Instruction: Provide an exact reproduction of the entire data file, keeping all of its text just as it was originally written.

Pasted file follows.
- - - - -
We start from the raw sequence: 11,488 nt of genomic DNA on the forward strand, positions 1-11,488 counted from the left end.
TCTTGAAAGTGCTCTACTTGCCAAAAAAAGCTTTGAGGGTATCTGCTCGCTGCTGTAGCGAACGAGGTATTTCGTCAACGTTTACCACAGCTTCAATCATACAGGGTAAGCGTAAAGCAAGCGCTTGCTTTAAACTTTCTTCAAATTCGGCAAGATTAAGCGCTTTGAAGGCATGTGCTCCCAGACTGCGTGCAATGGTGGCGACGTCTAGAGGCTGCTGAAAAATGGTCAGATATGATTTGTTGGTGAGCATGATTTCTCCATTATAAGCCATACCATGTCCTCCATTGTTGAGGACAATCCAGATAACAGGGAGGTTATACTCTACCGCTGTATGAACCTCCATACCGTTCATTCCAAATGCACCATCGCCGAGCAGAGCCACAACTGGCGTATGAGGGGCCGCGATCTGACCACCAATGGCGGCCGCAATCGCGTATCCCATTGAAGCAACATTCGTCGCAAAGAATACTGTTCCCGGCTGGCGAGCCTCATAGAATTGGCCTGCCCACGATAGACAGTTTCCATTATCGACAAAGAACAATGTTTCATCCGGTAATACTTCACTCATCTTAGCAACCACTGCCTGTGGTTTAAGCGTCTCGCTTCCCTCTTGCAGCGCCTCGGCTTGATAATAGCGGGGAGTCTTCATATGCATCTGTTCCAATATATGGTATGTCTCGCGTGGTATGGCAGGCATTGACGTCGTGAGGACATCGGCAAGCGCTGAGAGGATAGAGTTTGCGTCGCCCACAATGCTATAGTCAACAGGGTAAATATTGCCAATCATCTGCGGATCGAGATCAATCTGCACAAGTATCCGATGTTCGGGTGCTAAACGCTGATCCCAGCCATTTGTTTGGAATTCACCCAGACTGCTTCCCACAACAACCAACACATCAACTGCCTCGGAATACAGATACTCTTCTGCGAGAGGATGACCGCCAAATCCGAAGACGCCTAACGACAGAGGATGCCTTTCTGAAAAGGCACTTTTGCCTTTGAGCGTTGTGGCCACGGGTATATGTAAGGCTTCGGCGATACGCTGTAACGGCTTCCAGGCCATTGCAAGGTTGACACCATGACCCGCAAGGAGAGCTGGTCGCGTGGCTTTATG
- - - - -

We start from the raw sequence: 11,488 nt of genomic DNA on the forward strand, positions 1-11,488 counted from the left end.
TCTTGAAAGTGCTCTACTTGCCAAAAAAAGCTTTGAGGGTATCTGCTCGCTGCTGTAGCGAACGAGGTATTTCGTCAACGTTTACCACAGCTTCAATCATACAGGGTAAGCGTAAAGCAAGCGCTTGCTTTAAACTTTCTTCAAATTCGGCAAGATTAAGCGCTTTGAAGGCATGTGCTCCCAGACTGCGTGCAATGGTGGCGACGTCTAGAGGCTGCTGAAAAATGGTCAGATATGATTTGTTGGTGAGCATGATTTCTCCATTATAAGCCATACCATGTCCTCCATTGTTGAGGACAATCCAGATAACAGGGAGGTTATACTCTACCGCTGTATGAACCTCCATACCGTTCATTCCAAATGCACCATCGCCGAGCAGAGCCACAACTGGCGTATGAGGGGCCGCGATCTGACCACCAATGGCGGCCGCAATCGCGTATCCCATTGAAGCAACATTCGTCGCAAAGAATACTGTTCCCGGCTGGCGAGCCTCATAGAATTGGCCTGCCCACGATAGACAGTTTCCATTATCGACAAAGAACAATGTTTCATCCGGTAATACTTCACTCATCTTAGCAACCACTGCCTGTGGTTTAAGCGTCTCGCTTCCCTCTTGCAGCGCCTCGGCTTGATAATAGCGGGGAGTCTTCATATGCATCTGTTCCAATATATGGTATGTCTCGCGTGGTATGGCAGGCATTGACGTCGTGAGGACATCGGCAAGCGCTGAGAGGATAGAGTTTGCGTCGCCCACAATGCTATAGTCAACAGGGTAAATATTGCCAATCATCTGCGGATCGAGATCAATCTGCACAAGTATCCGATGTTCGGGTGCTAAACGCTGATCCCAGCCATTTGTTTGGAATTCACCCAGACTGCTTCCCACAACAACCAACACATCAACTGCCTCGGAATACAGATACTCTTCTGCGAGAGGATGACCGCCAAATCCGAAGACGCCTAACGACAGAGGATGCCTTTCTGAAAAGGCACTTTTGCCTTTGAGCGTTGTGGCCACGGGTATATGTAAGGCTTCGGCGATACGCTGTAACGGCTTCCAGGCCATTGCAAGGTTGACACCATGACCCGCAAGGAGAGCTGGTCGCGTGGCTTTATG